Songwriting: Lyrical Hooks and Clichés

I’m a fan of Genesis, but enjoyed the older incarnation of that group more than the one in the mid-80s. That’s not a criticism at all because I think Genesis wrote brilliant pop music. I just happen to like their older prog rock style.

Genesis wrote and recorded “Tonight, Tonight, Tonight” for their 1986 “Invisible Touch” album, and that song has stuck in my head ever since as an example of what I’ve thought of as the risky use of clichés in a lyric. And more specifically, what happens when a bunch of them get thrown together, all competing for attention.

Use Your Words! Developing a Lyrics-First Songwriting ProcessAre you trying to make your lyrics more important in your songwriting process? This eBook can help: “Use Your Words! Developing a Lyrics-First Songwriting Process.” Take advantage of this FREE offer.

Clichés often form the basis of a good lyrical hook. As you hopefully know, clichés should be avoided, but can often work well as the basis of a chorus lyric — a lyrical hook.

Like a melodic hook, a lyrical hook tends to be short, intended to grab attention. Most lyrical hooks get repeated because they’re usually connected to chorus hooks. Michael Jackson’s “Bad”, Van Halen’s “Jump”, Calvin Harris’ “We Found Love” are all good examples of lyrical hooks.

And like a chorus hook, a lyrical hook is usually easy/fun to perform, and helps define the song.

If you look at the first few lines of “Tonight, Tonight, Tonight”, you’ll get a sense, I think, of what I mean by a jumble of clichés all competing for attention:

Lyrical hook

You can usually identify the existence of a cliché by asking, “Could I write a song called “[insert cliché word or phrase here]”. And most of those phrases in that Genesis lyric have appeared over the years as song titles, or parts of titles.

Clichés and lyrical hooks rise and fall in prominence over the years. The Bee Gees settled on ‘Stayin’ Alive'” as the title for one of their biggest disco hits even though the title “Saturday Night” had been suggested to them. For some reason, though, the phrase “Saturday night” was appearing in more 70s songs than one could count, and so they opted for “Stayin’ alive.”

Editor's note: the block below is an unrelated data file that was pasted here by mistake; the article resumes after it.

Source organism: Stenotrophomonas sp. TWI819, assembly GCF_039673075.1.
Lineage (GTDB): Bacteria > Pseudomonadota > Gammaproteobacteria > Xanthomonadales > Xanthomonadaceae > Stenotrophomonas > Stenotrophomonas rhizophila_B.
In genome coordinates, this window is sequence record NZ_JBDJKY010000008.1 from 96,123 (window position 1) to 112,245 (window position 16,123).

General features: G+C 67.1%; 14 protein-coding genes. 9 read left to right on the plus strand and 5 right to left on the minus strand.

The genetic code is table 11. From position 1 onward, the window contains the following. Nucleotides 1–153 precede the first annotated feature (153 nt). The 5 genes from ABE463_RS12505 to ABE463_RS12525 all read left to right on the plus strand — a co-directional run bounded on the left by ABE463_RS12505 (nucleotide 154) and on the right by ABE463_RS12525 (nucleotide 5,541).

Clichés have to be used carefully because a phrase rises to the status of cliché by being over-used. So using a cliché is an acknowledgment that you’re using a bit of lyric that’s been written into a previous song’s lyric, or in casual conversation, many times over.

Having said that, a cliché´has a way of summing up a state of mind or a circumstance very concisely, and as long as your usage of it (hopefully in a chorus) is, at least on some level, unique, a cliché can form the foundation of a good lyrical hook, and do so successfully.

So the advice for songwriters is this:

  • The occasional (infrequent) use of a cliché in your verse should be OK, as long as you feel that it best sums up what you’re trying to convey.
  • Clichés in a chorus, particularly as part of a lyrical hook, are less troublesome than clichés in a verse, but work best when the rest of the lyric is powerful, imaginative and/or clever.

Gary EwerWritten by Gary Ewer. Follow Gary on Twitter

If you’re ready to study — to learn why a great song succeeds — and then to apply those discoveries to your own songs, you’re ready for “The Essential Secrets of Songwriting 10-eBook Bundle.”

Posted in Hook, lyrics and tagged , , , , , , , , , , , , .

Leave a Reply

Your email address will not be published. Required fields are marked *

This site uses Akismet to reduce spam. Learn how your comment data is processed.